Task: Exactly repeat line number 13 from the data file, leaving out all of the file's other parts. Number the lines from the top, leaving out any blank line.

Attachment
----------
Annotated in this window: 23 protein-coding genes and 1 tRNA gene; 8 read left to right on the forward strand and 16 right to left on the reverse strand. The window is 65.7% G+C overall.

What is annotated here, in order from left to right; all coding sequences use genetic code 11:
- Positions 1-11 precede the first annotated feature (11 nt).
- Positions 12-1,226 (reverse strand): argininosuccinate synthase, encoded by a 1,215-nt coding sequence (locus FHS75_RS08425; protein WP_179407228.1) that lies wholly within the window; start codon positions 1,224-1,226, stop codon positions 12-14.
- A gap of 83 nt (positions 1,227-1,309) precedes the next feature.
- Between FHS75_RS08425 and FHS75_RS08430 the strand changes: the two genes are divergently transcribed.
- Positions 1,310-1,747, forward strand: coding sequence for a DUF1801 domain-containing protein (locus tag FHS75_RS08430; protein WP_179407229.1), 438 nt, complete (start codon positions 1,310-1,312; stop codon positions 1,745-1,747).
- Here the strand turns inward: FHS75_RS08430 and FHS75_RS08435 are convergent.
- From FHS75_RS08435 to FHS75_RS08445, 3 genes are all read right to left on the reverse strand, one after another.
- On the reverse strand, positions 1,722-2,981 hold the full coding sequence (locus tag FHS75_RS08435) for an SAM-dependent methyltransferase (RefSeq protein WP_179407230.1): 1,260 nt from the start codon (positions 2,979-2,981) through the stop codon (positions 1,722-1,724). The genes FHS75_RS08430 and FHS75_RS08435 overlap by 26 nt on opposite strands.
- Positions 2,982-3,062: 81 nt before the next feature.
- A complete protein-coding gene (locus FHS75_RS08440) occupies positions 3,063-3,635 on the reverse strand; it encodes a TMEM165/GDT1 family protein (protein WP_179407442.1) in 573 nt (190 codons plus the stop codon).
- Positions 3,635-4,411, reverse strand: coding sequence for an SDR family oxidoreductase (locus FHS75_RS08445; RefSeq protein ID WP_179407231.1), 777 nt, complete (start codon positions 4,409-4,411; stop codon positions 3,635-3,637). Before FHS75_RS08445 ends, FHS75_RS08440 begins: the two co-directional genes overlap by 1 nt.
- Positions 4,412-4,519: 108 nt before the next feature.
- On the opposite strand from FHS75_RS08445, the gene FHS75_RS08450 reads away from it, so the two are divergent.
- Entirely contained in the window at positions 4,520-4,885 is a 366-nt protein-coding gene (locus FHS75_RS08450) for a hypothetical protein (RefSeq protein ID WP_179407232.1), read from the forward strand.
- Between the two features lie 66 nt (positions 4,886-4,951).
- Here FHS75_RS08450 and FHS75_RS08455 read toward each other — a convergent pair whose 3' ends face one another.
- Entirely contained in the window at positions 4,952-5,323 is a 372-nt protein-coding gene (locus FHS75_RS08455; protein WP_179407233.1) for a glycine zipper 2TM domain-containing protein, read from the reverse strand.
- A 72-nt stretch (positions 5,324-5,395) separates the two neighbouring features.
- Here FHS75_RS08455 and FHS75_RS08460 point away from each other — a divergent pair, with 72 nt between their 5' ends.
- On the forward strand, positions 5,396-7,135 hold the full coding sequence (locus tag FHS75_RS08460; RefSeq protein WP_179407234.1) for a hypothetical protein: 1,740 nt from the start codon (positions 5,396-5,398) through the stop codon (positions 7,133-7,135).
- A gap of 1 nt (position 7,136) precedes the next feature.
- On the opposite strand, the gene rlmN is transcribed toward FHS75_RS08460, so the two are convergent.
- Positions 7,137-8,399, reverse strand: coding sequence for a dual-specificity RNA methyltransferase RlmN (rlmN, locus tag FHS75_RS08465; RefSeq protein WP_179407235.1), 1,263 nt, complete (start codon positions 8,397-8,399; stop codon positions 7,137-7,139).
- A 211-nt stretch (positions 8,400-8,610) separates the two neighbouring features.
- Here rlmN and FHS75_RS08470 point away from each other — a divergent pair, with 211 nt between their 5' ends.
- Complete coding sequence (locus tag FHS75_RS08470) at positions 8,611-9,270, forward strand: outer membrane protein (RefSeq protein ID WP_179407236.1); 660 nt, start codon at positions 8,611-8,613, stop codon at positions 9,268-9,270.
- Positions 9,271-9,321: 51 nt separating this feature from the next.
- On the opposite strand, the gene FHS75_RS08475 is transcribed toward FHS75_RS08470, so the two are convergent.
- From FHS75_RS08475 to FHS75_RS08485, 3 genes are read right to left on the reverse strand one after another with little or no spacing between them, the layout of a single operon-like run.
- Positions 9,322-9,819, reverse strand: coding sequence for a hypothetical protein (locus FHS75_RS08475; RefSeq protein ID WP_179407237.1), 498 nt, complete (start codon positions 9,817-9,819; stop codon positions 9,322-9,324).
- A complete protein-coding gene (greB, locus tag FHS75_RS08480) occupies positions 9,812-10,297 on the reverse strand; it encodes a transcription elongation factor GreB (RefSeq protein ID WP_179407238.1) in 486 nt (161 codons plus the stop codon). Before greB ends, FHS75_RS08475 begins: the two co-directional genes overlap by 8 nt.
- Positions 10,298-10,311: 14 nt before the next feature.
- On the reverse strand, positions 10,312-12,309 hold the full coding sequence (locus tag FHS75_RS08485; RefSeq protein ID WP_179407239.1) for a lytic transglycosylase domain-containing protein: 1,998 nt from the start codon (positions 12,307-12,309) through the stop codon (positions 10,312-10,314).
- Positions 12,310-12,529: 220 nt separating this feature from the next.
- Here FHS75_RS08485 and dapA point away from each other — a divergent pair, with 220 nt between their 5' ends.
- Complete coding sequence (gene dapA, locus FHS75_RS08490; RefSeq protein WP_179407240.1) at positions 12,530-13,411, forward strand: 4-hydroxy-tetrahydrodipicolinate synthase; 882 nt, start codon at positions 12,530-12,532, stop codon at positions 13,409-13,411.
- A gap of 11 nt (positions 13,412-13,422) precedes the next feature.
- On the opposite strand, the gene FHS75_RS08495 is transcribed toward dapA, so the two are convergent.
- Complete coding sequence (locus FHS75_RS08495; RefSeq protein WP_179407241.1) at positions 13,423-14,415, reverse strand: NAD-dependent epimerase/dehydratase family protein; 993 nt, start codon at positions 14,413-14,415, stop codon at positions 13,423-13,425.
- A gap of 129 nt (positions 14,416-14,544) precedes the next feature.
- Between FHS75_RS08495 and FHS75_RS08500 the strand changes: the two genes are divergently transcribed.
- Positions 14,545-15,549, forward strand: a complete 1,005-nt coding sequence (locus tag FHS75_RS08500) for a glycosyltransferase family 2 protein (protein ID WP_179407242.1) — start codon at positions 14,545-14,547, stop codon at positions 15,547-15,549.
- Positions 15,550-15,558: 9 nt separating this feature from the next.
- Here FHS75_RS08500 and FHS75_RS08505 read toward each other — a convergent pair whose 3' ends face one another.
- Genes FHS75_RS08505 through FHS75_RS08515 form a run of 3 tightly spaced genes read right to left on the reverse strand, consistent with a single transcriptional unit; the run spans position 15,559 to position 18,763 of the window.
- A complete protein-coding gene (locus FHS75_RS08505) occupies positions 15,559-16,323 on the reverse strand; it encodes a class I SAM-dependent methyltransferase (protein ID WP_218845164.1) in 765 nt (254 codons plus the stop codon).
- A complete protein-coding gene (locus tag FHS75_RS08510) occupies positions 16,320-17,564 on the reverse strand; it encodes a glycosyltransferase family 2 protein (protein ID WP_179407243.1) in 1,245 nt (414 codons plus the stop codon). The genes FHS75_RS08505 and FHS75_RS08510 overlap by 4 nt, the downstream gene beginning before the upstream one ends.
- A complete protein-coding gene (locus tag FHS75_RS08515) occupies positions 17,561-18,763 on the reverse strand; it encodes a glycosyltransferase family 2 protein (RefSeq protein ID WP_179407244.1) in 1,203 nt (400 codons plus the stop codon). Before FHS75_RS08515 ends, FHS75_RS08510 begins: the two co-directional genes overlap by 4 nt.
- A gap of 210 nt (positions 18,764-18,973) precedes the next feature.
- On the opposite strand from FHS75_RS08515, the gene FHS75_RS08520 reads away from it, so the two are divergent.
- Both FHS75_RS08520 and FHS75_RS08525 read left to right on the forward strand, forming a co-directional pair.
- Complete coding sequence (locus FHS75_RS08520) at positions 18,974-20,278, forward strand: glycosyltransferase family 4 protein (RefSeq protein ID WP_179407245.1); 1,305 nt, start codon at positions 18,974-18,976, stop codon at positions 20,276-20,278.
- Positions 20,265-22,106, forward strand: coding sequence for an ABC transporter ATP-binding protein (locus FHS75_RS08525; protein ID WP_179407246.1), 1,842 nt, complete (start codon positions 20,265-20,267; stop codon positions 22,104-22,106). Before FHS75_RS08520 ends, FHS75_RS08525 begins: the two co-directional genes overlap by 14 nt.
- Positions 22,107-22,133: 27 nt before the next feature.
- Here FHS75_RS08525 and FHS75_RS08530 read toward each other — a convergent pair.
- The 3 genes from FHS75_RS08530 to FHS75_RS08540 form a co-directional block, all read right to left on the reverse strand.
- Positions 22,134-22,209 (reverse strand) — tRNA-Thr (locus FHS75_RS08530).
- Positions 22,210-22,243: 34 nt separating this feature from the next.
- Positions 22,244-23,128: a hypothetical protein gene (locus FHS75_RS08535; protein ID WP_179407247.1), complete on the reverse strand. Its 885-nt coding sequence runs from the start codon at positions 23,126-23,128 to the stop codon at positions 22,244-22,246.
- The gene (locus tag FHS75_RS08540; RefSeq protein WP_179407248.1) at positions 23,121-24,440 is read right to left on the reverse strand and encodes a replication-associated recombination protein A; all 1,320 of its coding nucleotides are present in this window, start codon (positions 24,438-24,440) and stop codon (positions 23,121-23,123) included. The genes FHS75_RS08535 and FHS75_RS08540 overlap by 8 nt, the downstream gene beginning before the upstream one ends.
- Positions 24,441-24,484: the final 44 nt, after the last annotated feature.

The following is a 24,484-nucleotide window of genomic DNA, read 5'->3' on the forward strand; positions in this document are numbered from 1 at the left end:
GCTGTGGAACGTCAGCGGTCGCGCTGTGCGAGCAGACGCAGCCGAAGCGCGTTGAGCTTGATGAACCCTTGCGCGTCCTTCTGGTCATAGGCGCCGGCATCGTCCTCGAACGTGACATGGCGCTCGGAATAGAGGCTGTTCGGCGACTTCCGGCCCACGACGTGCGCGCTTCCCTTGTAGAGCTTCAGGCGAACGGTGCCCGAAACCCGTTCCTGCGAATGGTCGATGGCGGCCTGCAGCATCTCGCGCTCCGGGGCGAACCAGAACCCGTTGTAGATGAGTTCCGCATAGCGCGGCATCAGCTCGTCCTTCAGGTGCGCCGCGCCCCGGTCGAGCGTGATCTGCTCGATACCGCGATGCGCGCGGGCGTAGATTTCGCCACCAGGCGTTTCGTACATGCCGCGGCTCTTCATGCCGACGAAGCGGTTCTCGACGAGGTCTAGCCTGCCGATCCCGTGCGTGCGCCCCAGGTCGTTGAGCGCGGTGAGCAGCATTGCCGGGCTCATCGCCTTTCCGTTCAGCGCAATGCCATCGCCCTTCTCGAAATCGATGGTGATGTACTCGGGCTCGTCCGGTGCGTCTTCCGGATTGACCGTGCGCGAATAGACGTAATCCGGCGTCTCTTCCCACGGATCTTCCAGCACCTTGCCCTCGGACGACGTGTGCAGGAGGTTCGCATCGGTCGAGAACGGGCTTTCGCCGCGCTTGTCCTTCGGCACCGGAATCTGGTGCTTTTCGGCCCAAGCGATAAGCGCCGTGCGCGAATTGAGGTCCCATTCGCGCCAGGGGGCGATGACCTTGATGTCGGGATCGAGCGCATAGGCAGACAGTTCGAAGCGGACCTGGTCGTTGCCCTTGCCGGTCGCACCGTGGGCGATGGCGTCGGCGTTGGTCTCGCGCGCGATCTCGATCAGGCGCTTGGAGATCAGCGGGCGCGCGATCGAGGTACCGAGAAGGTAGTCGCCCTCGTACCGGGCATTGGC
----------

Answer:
- Positions 3,635-4,411, reverse strand: coding sequence for an SDR family oxidoreductase (locus FHS75_RS08445; RefSeq protein ID WP_179407231.1), 777 nt, complete (start codon positions 4,409-4,411; stop codon positions 3,635-3,637). Before FHS75_RS08445 ends, FHS75_RS08440 begins: the two co-directional genes overlap by 1 nt.